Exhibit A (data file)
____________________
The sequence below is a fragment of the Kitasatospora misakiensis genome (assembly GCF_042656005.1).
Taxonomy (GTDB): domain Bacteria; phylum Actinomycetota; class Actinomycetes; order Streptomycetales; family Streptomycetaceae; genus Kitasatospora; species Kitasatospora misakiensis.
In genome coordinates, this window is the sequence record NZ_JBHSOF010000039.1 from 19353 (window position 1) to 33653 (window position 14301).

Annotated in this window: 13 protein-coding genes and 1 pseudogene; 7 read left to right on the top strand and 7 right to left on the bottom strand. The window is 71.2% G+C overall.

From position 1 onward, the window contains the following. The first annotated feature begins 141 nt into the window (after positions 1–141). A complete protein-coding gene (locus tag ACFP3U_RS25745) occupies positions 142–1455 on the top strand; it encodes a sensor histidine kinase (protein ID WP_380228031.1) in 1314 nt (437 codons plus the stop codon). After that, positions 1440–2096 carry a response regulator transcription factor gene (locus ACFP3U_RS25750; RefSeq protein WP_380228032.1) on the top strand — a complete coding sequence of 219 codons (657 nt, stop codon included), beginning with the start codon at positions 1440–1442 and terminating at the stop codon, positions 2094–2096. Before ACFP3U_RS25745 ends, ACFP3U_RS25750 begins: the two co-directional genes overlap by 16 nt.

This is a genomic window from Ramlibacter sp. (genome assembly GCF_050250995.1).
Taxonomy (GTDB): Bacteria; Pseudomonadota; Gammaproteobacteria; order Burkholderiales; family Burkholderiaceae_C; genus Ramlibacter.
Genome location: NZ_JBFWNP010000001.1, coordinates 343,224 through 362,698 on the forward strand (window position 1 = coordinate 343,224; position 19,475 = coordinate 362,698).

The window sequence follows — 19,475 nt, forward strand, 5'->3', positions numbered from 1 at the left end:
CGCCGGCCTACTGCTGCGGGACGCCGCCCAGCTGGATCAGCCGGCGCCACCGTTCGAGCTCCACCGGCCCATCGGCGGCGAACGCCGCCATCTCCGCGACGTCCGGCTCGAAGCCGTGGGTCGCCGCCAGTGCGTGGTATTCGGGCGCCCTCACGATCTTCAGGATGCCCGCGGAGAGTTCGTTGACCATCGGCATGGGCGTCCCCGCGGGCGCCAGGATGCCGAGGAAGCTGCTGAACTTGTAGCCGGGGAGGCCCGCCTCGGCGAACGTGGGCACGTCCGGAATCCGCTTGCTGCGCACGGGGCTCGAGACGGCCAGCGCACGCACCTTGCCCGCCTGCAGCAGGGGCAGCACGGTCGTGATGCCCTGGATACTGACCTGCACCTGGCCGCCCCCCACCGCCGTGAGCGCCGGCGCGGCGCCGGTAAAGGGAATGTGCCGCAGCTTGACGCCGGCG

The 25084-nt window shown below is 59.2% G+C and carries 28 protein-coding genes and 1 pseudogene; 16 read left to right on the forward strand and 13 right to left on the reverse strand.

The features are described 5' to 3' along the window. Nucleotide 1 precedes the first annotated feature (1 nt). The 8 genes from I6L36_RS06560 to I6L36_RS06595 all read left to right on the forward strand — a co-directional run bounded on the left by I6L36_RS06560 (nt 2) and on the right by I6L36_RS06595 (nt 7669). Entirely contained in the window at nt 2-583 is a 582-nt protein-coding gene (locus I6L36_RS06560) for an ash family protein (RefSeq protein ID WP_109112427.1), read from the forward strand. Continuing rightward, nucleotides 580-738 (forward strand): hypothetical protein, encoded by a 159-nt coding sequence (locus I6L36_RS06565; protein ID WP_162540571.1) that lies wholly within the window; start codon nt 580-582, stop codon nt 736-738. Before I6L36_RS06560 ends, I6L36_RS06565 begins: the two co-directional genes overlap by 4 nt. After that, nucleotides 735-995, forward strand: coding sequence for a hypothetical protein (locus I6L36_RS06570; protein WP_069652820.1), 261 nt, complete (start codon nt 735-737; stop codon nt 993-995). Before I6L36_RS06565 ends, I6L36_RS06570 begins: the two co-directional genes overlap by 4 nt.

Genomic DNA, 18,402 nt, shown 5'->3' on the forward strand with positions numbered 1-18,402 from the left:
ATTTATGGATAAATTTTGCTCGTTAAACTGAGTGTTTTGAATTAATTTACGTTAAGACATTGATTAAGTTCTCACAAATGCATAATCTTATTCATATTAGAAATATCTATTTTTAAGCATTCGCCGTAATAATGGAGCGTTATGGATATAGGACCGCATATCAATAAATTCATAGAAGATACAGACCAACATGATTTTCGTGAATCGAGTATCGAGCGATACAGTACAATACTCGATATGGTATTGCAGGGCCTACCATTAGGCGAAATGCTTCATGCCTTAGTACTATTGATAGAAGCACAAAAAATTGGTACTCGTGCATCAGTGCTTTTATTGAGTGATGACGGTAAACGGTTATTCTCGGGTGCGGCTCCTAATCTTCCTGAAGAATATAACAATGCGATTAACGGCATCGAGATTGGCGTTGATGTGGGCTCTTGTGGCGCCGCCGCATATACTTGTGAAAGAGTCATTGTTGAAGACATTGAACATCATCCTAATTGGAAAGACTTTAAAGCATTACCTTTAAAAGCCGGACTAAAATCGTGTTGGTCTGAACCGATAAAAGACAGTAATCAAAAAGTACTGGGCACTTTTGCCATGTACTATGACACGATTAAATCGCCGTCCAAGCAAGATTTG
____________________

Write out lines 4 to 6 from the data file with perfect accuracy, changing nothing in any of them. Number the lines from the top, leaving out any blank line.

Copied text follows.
Annotated in this window: 13 protein-coding genes and 1 pseudogene; 7 read left to right on the top strand and 7 right to left on the bottom strand. The window is 71.2% G+C overall.

From position 1 onward, the window contains the following. The first annotated feature begins 141 nt into the window (after positions 1–141). A complete protein-coding gene (locus tag ACFP3U_RS25745) occupies positions 142–1455 on the top strand; it encodes a sensor histidine kinase (protein ID WP_380228031.1) in 1314 nt (437 codons plus the stop codon). After that, positions 1440–2096 carry a response regulator transcription factor gene (locus ACFP3U_RS25750; RefSeq protein WP_380228032.1) on the top strand — a complete coding sequence of 219 codons (657 nt, stop codon included), beginning with the start codon at positions 1440–1442 and terminating at the stop codon, positions 2094–2096. Before ACFP3U_RS25745 ends, ACFP3U_RS25750 begins: the two co-directional genes overlap by 16 nt.

This is a genomic window from Ramlibacter sp. (genome assembly GCF_050250995.1).